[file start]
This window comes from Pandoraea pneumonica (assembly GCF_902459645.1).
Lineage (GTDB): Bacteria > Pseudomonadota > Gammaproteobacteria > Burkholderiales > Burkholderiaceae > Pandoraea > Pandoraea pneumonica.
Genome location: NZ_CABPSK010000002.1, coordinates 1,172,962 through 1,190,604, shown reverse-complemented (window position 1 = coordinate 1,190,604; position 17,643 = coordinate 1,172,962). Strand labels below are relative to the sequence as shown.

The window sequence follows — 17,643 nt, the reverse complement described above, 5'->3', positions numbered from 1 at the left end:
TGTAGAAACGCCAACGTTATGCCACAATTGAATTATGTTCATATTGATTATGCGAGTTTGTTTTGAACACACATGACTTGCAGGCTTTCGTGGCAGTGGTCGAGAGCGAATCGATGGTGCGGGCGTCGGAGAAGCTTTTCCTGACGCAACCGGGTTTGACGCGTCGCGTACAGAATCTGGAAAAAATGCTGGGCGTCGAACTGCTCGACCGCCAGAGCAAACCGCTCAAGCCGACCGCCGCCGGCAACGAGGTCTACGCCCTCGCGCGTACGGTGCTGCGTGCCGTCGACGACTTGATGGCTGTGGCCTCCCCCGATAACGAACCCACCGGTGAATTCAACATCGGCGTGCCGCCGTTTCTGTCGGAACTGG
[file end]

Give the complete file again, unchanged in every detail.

This window comes from Pandoraea pneumonica (assembly GCF_902459645.1).
Lineage (GTDB): Bacteria > Pseudomonadota > Gammaproteobacteria > Burkholderiales > Burkholderiaceae > Pandoraea > Pandoraea pneumonica.
Genome location: NZ_CABPSK010000002.1, coordinates 1,172,962 through 1,190,604, shown reverse-complemented (window position 1 = coordinate 1,190,604; position 17,643 = coordinate 1,172,962). Strand labels below are relative to the sequence as shown.

The window sequence follows — 17,643 nt, the reverse complement described above, 5'->3', positions numbered from 1 at the left end:
TGTAGAAACGCCAACGTTATGCCACAATTGAATTATGTTCATATTGATTATGCGAGTTTGTTTTGAACACACATGACTTGCAGGCTTTCGTGGCAGTGGTCGAGAGCGAATCGATGGTGCGGGCGTCGGAGAAGCTTTTCCTGACGCAACCGGGTTTGACGCGTCGCGTACAGAATCTGGAAAAAATGCTGGGCGTCGAACTGCTCGACCGCCAGAGCAAACCGCTCAAGCCGACCGCCGCCGGCAACGAGGTCTACGCCCTCGCGCGTACGGTGCTGCGTGCCGTCGACGACTTGATGGCTGTGGCCTCCCCCGATAACGAACCCACCGGTGAATTCAACATCGGCGTGCCGCCGTTTCTGTCGGAACTGG